Double Dutch brings together artists from the region to produce provocative bodies of work through collaboration and exchange. The first project of its kind sanctioned by the National Art Gallery of The Bahamas, the project works against ideas of nationalism and the insularity of our creative environs by creating a safe space to explore regional culture and our creative acumen and sensibilities.
For the second iteration, the National Art Gallery of The Bahamas showcased work by Bahamian artist John Cox titled 126/73, which drew on Cox’s former project Filler that began in 2012 at Liquid Courage Gallery before traveling to VOLTANY in 2014. Alongside this was Jamaican artist Charles Campbell’s ongoing series Transporter 8, which was supported in the recently concluded Jamaica Biennale held in early 2015.
Drawing upon aspects of equilibrium, mutability, elasticity and breath, Cox’s work tested how mass and volume relate to conditioning. His media – bicycle inner tubes – were filled with air, which Cox likened to ‘breath’, signifying the outpouring of life’s contents into spaces that are at times rigid, at times deformed or constrained. From the lifeless tubes, black blooms erupted and took shape, exploring the idea of breath as a symbol of life. Just like aging bodies, the tubes emptied out and deflated over time, leading to wilting and collapse in some. Others remained full, exploded violently or shifted shape in other ways.
There were qualities that linked the structure and its relationship to mass and volume. The paring down and minimal quality of the installation pointed directly to release and surrender; the constant change and transformation was an expression of central issues in Cox's work. Cox became an approximator of conditioning and averages – creating an aggregation of spatial configurations of space and objects, of proximity and comfort. By letting these conditions occupy a certain mass that is unregulated, tere was a cohabitation and interference that creates irregularities. The title 126/73 was taken from one of Cox’s daily blood pressure readings, an entity always, at any given moment, in flux. One could easily read this composition as an impression of the body informed by the typology (representational qualities) of self-portraiture.
Campbell’s Transporter 8, a part of his ongoing The Transporter Project, inhabited the interstices of the artist’s aesthetic and political concerns. A ‘floating’ sphere sat amid a pool of black liquid surrounded by a prohibitive white border. A multi-faceted and complex work, the surface of the three-dimensional form was adorned with unexpected imagery. The repeated figure of a slave canoe marked the black metalic surface, referencing slavery and colonialism and suggesting notions of complicity, compromise and violence. It was both an object from an ungraspable past and unrealized future.
On a larger scale, the sculptural form pointed to Buckminster Fuller’s iconic Geodesic Dome and his notion of a rational utopia. Combining this with the heavily loaded political narrative of slavery, the piece conjured the distortions inherent in our utopian projects and projections into the future. The object’s physical presence, its inscrutable attraction and beauty and the unknowable story woven about its metal facets worked to both engage in and defy pre-existing narratives, using unexpected forms and relationships to contest linear notions of time and the certainty of meaning. The dome was meant to capture the viewer in a “forbidden zone”. The body of liquid created a peculiar pull as well as stillness on the body. This juxtaposition created an object of meditation, paralleling the contents of Cox’s 126/73. There was a sense of bodies being displaced and or disembodied given the subject matter of both studies.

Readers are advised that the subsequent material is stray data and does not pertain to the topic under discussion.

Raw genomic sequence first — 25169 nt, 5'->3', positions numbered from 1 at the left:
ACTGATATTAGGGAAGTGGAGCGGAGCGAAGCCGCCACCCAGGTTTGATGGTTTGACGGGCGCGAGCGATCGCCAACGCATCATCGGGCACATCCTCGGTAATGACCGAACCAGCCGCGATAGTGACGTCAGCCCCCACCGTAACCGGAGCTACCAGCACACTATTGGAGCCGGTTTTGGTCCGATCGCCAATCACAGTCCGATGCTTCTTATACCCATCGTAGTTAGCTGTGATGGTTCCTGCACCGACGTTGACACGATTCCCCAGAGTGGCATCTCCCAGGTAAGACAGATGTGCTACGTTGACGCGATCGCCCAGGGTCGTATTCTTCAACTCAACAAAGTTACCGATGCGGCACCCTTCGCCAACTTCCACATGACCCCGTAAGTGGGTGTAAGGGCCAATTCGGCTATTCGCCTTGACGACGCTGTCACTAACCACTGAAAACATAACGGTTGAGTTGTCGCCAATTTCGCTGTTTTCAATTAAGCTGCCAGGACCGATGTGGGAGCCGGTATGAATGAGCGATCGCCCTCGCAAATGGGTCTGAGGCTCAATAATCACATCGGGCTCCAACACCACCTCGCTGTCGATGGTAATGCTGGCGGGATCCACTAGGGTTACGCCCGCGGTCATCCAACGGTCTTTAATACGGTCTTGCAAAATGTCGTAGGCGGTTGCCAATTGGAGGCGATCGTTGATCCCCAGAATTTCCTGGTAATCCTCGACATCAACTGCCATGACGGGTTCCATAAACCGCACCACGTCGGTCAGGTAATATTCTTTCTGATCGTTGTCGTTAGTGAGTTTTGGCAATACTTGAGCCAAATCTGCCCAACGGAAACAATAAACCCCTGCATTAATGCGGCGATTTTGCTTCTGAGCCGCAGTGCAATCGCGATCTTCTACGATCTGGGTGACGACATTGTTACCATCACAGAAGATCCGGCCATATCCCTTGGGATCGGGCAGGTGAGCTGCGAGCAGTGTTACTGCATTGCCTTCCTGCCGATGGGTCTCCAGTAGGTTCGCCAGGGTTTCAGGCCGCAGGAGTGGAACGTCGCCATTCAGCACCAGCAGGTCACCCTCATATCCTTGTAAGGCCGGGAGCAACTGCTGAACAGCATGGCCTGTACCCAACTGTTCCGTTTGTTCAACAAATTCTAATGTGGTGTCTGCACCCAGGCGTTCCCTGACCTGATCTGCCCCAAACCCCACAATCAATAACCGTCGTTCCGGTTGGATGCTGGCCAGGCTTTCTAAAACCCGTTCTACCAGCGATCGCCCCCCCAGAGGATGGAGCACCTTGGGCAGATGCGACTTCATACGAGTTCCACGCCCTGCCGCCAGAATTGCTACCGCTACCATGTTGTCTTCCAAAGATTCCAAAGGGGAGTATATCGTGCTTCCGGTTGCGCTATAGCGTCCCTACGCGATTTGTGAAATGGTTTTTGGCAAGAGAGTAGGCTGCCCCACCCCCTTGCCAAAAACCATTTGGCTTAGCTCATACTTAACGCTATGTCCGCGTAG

John Cox is a Bahamian artist whose mixed-media works use familiar and ordinary objects to reference distant places and ideas. In addition to his art practice, Cox is also a major part of the Bahamian art scene whose contributions as an educator, curator, cultural activist and founder of Popopstudios International Center for the Visual Arts has helped grow and redefine art in The Bahamas. His work is found in the collections at the National Art Gallery of The Bahamas, The D’Aguilar Art Foundation, the Lynden Pindling International Airport and the Dawn Davies Collection.
Charles Campbell is a Jamaican-born multidisciplinary artist, writer and curator. His work has been exhibited widely including at the Havana Biennial, the Brooklyn Museum, the Art Museum of the Americas, the Santo Domingo Biennial, the Cuenca Biennial, Alice Yard, the Biennale d’art contemporain de la Martinique, Museo de Arte Contemporaneo, Puerto Rico, the Houston Museum of African American Culture, Rideau Hall, Ottawa, the Art Gallery of Mississauga and Duke University. His writing has been featured in numerous publications including The Sunday Gleaner, Frieze Magazine and ARC Magazine, a Caribbean arts journal. Campbell holds an MA in Fine Art from Goldsmiths College and currently lives and works in Canada.
Double Dutch supporters argue that the concept of bringing local and regional artists together to work with a group of ideas personal, political and otherwise is crucial to the development of a contemporary Caribbean identity. These artists are often divided linguistically and geographically, but united by common historical, economic or practice-based conditions. Double Dutch is sensitive to the economy of space and scale as well as the feasibility of transportation and mobility through the region. For this reason, the project attempts to create and maintain ties throughout the Caribbean with the National Art Gallery of The Bahamas as pilot and conduit.
See a video from the artist talk with Cox and Campbell below:
See images from the installation here: